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Source: International Journal of Environmental Research and Public Health
Resulting in 2 citations.
1. Jones, Antwan
Race, Socioeconomic Status, and Health during Childhood: A Longitudinal Examination of Racial/Ethnic Differences in Parental Socioeconomic Timing and Child Obesity Risk
International Journal of Environmental Research and Public Health 15,4 (April 2018): .
Also: https://www.mdpi.com/1660-4601/15/4/728/htm
Cohort(s): Children of the NLSY79, NLSY79
Publisher: MDPI (Multidisciplinary Digital Publishing Institute)
Keyword(s): Child Health; Family Income; Obesity; Parental Influences; Racial Differences; Socioeconomic Status (SES)

Permission to reprint the abstract has not been received from the publisher.

Prior research suggests that socioeconomic standing during the early years of life, particularly in utero, is associated with child health. However, it is unclear whether socioeconomic benefits are only maximized at very young ages. Moreover, given the link between socioeconomic status (SES) and race, research is inconclusive whether any SES benefits during those younger ages would uniformly benefit all racial and ethnic groups. Using 1986-2014 data from the National Longitudinal Study of Youth (NLSY79), this study examines the impact of socioeconomic timing on child weight outcomes by race. Specifically, this research investigates whether specific points exist where socioeconomic investment would have higher returns on child health. Findings suggest that both the timing and the type of socioeconomic exposure is important to understanding child weight status. SES, particularly mother's employment and father's education, is important in determining child health, and each measure is linked to weight gain differently for White, Black, and Hispanic children at specific ages. Policies such as granting more educational access for men and work-family balance for women are discussed.
Bibliography Citation
Jones, Antwan. "Race, Socioeconomic Status, and Health during Childhood: A Longitudinal Examination of Racial/Ethnic Differences in Parental Socioeconomic Timing and Child Obesity Risk." International Journal of Environmental Research and Public Health 15,4 (April 2018): .
2. Shang, Ce
The Effect of Smoke-Free Air Law in Bars on Smoking Initiation and Relapse among Teenagers and Young Adults
International Journal of Environmental Research and Public Health 12,1 (2015): 504-520.
Also: http://www.mdpi.com/1660-4601/12/1/504
Cohort(s): NLSY97
Publisher: MDPI (Multidisciplinary Digital Publishing Institute)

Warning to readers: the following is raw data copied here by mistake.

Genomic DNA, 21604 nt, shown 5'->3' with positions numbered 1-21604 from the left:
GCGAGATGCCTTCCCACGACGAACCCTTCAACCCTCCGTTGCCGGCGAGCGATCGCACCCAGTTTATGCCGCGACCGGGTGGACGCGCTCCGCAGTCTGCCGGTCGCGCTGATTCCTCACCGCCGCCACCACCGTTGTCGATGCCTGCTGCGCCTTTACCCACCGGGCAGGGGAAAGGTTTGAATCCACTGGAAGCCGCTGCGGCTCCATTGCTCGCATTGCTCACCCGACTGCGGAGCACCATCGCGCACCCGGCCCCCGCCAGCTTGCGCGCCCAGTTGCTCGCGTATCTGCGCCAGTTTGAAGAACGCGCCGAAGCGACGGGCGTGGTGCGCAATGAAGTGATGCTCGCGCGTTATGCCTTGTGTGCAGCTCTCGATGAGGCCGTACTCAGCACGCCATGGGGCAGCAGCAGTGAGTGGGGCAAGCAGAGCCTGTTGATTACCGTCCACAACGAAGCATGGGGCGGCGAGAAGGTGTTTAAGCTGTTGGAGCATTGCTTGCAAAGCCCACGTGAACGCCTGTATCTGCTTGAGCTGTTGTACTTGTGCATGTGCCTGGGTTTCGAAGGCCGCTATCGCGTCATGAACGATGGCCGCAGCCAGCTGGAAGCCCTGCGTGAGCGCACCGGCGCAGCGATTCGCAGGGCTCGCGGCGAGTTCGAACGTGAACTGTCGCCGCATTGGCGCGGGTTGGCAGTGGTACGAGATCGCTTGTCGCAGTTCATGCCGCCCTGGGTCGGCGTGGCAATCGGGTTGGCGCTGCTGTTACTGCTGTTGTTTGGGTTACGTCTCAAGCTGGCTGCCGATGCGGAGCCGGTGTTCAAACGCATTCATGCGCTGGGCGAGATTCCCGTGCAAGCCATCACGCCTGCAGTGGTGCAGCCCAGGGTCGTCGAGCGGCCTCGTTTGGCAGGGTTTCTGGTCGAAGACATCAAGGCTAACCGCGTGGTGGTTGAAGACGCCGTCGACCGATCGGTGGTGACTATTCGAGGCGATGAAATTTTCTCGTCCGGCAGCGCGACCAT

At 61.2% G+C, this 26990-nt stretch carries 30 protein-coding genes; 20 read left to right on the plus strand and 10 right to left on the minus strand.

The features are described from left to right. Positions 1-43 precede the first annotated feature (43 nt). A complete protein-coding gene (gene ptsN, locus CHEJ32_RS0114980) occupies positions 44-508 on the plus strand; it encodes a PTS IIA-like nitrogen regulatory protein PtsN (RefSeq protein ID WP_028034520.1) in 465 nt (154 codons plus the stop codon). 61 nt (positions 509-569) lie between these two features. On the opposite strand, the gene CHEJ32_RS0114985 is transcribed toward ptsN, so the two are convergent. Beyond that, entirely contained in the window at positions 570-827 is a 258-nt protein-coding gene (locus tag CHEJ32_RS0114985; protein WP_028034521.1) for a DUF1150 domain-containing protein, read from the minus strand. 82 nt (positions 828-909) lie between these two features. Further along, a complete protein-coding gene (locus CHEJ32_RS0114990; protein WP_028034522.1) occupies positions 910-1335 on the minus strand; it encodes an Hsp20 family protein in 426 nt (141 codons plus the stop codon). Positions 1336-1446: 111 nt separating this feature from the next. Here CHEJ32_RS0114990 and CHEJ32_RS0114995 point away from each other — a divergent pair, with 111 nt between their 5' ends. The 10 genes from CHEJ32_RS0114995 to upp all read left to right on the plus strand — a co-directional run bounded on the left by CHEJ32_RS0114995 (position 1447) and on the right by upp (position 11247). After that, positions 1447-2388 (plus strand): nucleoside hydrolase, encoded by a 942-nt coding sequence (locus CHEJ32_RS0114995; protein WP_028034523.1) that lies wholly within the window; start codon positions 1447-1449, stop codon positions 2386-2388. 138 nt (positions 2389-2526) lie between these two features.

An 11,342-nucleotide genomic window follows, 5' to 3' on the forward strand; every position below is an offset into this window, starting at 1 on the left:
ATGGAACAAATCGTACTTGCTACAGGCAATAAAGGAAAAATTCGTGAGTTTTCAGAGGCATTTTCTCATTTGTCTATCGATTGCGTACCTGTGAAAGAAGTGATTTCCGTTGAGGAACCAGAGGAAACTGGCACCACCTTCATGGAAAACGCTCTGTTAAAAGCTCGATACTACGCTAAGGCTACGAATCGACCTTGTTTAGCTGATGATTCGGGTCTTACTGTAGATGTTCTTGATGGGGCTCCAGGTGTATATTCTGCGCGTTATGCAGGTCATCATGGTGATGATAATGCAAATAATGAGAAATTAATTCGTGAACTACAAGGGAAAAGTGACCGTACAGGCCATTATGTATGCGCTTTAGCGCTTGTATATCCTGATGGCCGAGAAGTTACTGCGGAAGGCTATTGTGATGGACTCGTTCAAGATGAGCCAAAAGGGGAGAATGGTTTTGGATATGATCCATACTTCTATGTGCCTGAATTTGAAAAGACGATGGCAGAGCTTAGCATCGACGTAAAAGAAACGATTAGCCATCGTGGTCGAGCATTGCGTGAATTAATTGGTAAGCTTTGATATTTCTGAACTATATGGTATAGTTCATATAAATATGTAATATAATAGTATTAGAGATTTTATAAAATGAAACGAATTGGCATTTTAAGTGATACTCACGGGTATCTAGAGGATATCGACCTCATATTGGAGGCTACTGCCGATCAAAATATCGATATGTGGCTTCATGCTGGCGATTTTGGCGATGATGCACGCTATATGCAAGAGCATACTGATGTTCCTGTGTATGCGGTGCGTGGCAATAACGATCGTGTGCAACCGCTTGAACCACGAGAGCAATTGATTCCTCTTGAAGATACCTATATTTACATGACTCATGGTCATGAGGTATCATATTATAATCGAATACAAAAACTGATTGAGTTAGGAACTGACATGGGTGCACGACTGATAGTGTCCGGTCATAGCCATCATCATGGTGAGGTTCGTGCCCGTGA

Keyword(s): Geocoded Data; Smoking (see Cigarette Use); State-Level Data/Policy

Permission to reprint the abstract has not been received from the publisher.

Background: Existing evidence has shown that most smoking uptake and escalation occurs while smokers are teenagers or young adults. Effective policies that reduce smoking uptake and escalation will play an important role in curbing cigarette smoking. This study aims to investigate the effect of smoke-free air (SFA) laws in bars on smoking initiation/relapse while controlling for other confounders.

Methods: The national longitudinal Survey of Youth 1997 (NLSY97) from 1997-2009 was linked to state-level scores for the strength of SFA laws in order to carry out the analysis.

Results and Conclusion: We find that SFA laws in bars with exemptions significantly reduce (p ≤ 0.01) the probability of smoking initiation (one-puff, daily, and heavy smoking initiation). The 100% SFA law in bars without exemption significantly deters smoking relapse from abstinence into daily smoking (p ≤ 0.05) or relapse from abstinence into heavy smoking (p ≤ 0.01) among people age 21 or older. The reduction of one-puff and daily smoking initiation is larger among ages 20 or younger than ages 21 or older, while the reduction in relapse does not differ by whether respondents reach the drinking age. Results also indicate that higher cigarette taxes significantly reduce daily smoking initiation and relapse into nondaily and light smoking.

Bibliography Citation
Shang, Ce. "The Effect of Smoke-Free Air Law in Bars on Smoking Initiation and Relapse among Teenagers and Young Adults." International Journal of Environmental Research and Public Health 12,1 (2015): 504-520.